India’s strange addiction to Switzerland

A love story based on scenery, souvenir T-shirts, watches and hope.

Come summer vacation, we’d pack our bags and head east into the impoverished, potholed interior of India to visit relatives. We would come home to embarrassing poverty: a mud hut, misshapen windows that looked out to a courtyard full of drying cow dung and happy naked mud-streaked children riding rodeo on billy goats. We would come bearing trinkets from the city: a carved stone Ganesha, a box of gulab jamuns and posters of Switzerland.

The bent, twisted and prematurely-aged uncle we stayed with would return home at sunset from his daily toil to his half-room, half-goat shed reeking of sweat and cheap tobacco. His cheeks hollowed, his chest bare and scrawny, eyes cataract-clouded and squinting in the kerosene-oil light, he would switch on All India Radio and rest his cracked soles on a stool. He would then spend an hour gazing at the poster of a steam engine winding through Interlaken in Switzerland. He didn’t talk much but collected posters: blooming tulips in Gstaad, ruminating cows in the Canton of Uri and the clear Lake Lucerne. He’d have a mouthful of rice, ghee, an onion and a pinch of salt for dinner, stare at the posters for an hour more and finally blow the lantern out and fall asleep.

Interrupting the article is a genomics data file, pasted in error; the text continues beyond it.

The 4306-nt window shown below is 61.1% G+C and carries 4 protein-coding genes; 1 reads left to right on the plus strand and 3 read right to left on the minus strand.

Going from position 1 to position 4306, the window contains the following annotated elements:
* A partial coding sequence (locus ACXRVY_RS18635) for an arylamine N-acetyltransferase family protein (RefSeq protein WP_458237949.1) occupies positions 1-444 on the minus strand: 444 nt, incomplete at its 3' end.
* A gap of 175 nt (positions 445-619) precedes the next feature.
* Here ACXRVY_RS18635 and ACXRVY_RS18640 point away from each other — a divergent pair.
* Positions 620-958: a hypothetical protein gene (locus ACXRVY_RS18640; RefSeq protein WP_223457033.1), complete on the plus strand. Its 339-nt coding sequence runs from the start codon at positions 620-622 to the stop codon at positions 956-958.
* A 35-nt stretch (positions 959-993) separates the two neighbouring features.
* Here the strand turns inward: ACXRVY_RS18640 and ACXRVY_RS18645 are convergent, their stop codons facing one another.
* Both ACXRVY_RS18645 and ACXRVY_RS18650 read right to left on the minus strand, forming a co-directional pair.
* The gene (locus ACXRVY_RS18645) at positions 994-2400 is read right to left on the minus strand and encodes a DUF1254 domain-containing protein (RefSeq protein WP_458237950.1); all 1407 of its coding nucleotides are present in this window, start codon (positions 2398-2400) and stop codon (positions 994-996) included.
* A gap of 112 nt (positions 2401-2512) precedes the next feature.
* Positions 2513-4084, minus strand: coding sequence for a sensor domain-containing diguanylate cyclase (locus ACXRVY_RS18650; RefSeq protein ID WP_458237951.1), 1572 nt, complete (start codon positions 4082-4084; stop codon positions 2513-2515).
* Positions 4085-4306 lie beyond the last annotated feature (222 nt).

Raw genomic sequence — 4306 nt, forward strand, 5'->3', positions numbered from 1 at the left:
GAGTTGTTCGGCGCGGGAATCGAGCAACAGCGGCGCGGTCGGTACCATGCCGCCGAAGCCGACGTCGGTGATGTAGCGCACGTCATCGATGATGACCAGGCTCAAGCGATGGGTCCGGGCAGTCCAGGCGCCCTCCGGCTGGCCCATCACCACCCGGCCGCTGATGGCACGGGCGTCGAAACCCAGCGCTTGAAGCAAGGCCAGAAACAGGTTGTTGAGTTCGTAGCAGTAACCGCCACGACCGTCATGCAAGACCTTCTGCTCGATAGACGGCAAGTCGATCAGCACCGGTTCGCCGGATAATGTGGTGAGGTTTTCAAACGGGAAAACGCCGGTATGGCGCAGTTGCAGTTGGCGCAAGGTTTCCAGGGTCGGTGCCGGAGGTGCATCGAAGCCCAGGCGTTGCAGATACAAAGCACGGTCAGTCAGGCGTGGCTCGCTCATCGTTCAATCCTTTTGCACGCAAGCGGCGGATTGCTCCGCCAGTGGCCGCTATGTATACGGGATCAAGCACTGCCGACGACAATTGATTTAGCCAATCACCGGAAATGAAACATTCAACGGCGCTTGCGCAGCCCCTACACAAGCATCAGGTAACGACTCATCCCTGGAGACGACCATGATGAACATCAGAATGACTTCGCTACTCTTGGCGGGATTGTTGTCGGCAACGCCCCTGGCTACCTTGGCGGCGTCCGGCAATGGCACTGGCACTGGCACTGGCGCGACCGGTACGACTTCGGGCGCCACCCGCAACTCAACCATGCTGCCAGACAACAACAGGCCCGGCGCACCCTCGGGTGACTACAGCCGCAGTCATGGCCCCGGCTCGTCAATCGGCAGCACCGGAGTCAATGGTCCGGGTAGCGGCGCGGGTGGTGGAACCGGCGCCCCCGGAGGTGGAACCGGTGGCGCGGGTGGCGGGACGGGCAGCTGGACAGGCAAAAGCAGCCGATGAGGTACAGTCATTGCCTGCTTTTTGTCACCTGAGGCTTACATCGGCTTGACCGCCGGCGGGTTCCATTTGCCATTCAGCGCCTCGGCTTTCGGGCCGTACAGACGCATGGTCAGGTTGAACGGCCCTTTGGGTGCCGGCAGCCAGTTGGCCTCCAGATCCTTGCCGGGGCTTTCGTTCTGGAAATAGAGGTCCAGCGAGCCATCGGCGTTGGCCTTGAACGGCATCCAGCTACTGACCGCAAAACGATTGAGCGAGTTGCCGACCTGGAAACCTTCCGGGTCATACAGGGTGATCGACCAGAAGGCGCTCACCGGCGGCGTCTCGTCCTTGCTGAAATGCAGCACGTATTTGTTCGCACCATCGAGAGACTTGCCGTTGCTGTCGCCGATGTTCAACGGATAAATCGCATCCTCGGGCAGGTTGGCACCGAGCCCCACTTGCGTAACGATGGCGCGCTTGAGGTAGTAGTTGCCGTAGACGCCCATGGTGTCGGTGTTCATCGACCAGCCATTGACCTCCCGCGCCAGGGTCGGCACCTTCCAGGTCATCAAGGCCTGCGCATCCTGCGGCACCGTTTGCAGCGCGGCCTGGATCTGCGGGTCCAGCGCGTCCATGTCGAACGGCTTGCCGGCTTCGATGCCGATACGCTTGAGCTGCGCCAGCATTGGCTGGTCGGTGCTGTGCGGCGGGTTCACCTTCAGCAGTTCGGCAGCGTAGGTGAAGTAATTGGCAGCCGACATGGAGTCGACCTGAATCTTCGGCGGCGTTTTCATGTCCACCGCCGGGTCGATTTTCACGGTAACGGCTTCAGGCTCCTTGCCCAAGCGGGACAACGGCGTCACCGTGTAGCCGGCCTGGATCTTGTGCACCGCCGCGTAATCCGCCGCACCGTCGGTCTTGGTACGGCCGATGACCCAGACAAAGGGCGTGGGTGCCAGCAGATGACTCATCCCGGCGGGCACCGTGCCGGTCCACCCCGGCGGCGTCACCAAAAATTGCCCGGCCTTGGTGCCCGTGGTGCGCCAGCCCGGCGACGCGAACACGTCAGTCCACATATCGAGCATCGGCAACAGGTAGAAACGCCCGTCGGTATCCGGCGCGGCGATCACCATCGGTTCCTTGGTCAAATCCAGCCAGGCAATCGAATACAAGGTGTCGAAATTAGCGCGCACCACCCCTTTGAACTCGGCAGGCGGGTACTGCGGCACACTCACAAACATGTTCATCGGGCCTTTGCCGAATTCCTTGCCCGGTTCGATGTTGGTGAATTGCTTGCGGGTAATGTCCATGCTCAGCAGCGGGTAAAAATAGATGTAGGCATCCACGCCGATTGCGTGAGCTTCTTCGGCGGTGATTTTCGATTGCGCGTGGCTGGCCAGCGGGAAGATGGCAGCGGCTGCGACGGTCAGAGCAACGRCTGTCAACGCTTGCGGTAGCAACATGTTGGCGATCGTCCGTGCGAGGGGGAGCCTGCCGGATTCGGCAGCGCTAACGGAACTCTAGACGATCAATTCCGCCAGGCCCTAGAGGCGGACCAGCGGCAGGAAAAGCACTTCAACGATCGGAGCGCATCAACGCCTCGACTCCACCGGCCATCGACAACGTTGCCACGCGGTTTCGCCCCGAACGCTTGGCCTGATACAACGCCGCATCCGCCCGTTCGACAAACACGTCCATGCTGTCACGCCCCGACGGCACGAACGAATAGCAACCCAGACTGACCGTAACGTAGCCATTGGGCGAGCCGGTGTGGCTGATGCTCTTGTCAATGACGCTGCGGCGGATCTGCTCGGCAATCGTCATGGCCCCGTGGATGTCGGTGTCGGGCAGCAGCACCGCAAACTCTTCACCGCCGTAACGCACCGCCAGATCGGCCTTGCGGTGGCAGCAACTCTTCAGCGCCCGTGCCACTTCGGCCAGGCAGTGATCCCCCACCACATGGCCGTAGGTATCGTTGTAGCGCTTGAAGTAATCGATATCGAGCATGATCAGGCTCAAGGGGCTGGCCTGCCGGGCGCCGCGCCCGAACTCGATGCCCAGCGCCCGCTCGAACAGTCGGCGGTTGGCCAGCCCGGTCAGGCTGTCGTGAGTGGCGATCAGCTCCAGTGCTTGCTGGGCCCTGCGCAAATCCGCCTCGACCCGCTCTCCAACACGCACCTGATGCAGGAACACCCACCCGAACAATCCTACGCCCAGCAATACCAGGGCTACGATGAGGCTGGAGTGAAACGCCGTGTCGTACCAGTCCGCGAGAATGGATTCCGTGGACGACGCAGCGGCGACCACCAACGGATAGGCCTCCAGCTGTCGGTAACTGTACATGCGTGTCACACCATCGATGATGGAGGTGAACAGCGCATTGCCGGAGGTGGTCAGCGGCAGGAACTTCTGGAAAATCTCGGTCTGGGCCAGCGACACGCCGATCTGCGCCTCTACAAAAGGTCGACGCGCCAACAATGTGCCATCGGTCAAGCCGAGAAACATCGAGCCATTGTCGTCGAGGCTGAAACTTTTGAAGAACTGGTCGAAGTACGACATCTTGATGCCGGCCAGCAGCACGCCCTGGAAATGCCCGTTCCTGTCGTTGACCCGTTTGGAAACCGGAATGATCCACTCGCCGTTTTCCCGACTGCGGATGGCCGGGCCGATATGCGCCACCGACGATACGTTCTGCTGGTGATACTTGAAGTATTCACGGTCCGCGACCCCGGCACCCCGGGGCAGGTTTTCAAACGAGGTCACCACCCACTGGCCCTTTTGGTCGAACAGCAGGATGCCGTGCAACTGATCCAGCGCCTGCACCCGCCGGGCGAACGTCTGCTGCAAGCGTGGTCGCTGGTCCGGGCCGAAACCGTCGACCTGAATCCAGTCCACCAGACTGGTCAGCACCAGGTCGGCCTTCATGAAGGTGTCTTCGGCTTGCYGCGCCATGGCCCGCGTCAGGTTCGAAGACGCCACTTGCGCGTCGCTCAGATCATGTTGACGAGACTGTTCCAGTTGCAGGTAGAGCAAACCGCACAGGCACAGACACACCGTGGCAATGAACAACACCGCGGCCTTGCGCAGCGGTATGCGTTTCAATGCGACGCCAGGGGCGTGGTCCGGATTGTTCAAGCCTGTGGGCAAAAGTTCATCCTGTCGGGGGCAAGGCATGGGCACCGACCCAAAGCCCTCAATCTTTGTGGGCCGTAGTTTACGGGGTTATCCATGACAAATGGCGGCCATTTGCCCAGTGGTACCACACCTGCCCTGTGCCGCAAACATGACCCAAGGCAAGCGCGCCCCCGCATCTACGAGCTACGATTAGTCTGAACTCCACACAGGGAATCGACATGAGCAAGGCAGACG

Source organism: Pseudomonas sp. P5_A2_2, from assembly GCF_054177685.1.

Withered, tubercular and dying, he still continues to this day - asking those returning from Delhi to bring him “Swiss” posters.

Ever since Bollywood fled the Kashmir Valley bloodshed and started cavorting on the meadows of Interlaken, Indians have been flocking to Switzerland. For many others the prospect of visiting Switzerland remains a frustrating dream.

The cable car station at the snow-strewn summit of Jungfraujoch has a kitschy ice-cave with cut-outs of Bollywood superstar Shahrukh Khan. Swiss shopkeepers and restaurant owners have developed the uncanny ability to spot Bollywood producers on the streets. Vegetarian restaurants have sprung up in tiny alpine villages where pilgrims come to sup from Chennai and Mumbai. Meanwhile, the Swiss government has launched a new tourism drive to lure second-tier city dwellers in India, who have never been abroad.